Reading (and reading widely, both within your genre and without) is crucial for writers, helping them to develop basic skills and to craft a personal style of writing.
In this thread, I include titles I have been reading throughout the month, from most recent backwards. Feel free to post yours in the comment section. Be sure to warn us if you were not satisfied with a particular read.
To make it easy for readers to check out your recommendations, please include a live, clickable link with your comment [Amazon links are great, because the provide both reviews and a means of purchase]. There are two ways to add a link: first, you can compose your comment as a new blog post, add the links in the usual way, then copy it, HTML and all, into the comments section here; or you can write it yourself like this:
[a href="http://paste.amazon.address.here"]write title of book here[/a]
Don't forget to change the web address and name the title of the book. Then replace those two pairs of square brackets  with pointy ones <>, or the link won't work.
Here is my rather large feast from April 2009:
- Boy Meets Girl by Meg Cabot [sequel to 'The Boy Next Door,' see below]
- The Devil Wears Prada by Lauren Weisberger [audio CD, read by Rachel Leigh Cook]
- Just Listen by Sarah Dessen
- The Boy Next Door by Meggin Cabot [super cute book written entirely in email]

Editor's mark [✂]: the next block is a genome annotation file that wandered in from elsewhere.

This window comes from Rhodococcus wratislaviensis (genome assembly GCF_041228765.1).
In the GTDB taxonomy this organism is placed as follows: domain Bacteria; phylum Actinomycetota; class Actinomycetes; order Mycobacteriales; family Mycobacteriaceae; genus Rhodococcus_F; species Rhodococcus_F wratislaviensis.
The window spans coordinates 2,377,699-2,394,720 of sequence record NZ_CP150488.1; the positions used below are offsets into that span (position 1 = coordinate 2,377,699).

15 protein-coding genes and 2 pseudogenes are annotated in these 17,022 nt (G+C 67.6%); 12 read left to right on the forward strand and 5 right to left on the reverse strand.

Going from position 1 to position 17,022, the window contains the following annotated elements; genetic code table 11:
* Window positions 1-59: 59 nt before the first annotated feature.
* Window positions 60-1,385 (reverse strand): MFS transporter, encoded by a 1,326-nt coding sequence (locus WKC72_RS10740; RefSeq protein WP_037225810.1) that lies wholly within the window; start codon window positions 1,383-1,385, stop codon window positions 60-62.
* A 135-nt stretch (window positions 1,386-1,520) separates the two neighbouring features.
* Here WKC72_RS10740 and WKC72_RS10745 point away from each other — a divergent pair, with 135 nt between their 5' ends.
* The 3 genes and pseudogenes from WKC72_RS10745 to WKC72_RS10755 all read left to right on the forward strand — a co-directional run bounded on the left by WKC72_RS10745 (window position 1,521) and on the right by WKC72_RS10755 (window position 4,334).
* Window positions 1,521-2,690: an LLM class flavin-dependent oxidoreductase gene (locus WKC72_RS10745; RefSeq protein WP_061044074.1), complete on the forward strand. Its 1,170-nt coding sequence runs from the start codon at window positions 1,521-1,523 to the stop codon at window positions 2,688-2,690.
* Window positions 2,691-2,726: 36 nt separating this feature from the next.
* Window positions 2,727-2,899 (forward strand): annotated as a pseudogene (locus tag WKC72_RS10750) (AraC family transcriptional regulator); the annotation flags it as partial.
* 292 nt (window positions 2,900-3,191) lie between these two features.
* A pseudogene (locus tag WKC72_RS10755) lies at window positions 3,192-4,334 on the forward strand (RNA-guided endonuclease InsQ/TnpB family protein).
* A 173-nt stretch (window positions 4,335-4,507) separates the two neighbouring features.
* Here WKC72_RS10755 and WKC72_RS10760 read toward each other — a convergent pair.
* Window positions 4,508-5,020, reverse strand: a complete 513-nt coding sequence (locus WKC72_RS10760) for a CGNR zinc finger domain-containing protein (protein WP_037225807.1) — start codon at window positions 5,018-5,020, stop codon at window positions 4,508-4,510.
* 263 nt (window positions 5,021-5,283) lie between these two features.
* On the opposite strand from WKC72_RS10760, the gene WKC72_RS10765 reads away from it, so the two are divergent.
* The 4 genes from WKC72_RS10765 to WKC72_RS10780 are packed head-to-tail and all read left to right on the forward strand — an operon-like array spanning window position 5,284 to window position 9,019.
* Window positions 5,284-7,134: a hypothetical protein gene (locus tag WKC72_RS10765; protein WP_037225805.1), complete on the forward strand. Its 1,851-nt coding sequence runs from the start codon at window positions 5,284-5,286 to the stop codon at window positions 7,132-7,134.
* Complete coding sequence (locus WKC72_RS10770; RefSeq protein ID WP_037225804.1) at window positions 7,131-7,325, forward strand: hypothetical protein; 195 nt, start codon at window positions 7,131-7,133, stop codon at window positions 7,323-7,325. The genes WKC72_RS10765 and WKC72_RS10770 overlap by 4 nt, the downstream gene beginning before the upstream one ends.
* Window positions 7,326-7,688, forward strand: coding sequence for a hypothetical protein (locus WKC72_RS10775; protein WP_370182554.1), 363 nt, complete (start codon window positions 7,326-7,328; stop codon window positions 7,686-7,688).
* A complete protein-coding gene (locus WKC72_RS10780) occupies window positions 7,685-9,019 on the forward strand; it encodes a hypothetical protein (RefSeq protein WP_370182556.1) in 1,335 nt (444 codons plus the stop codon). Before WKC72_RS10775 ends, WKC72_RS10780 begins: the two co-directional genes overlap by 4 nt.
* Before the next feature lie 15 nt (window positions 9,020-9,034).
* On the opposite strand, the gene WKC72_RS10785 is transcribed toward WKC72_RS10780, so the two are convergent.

- Twilight (The Twilight Saga, Book 1) by Stephenie Meyer
- Messenger by Lois Lowry
- Story of a Girl by Sara Zarr [one-day read]
- The Friday Night Knitting Club by Kate Jacobs
- Someone Like You by Sarah Dessen
- The Recess Queen (children's picture book) by Alexis O'Neill and Laura Huliska-Beith
- I am Not Going to School Today! (children's picture book) by Robie H. Harris and Jan Ormerod
- Ladybug Girl (children's picture book) by Jacky Davis and David Soman
I purposefully included a sample of the market research I have been doing within my genre (children's picture books). Each of the three I listed above stood out of the crowd of other PB titles I read this month. Reading within my genre allows me to objectively pinpoint what works (and what doesn't work) and helps me to tailor my own style of picture book writing. Don't neglect market research. It can be a valuable exercise to propel your writing to the next level.
So now that I've shared, what have you read this month?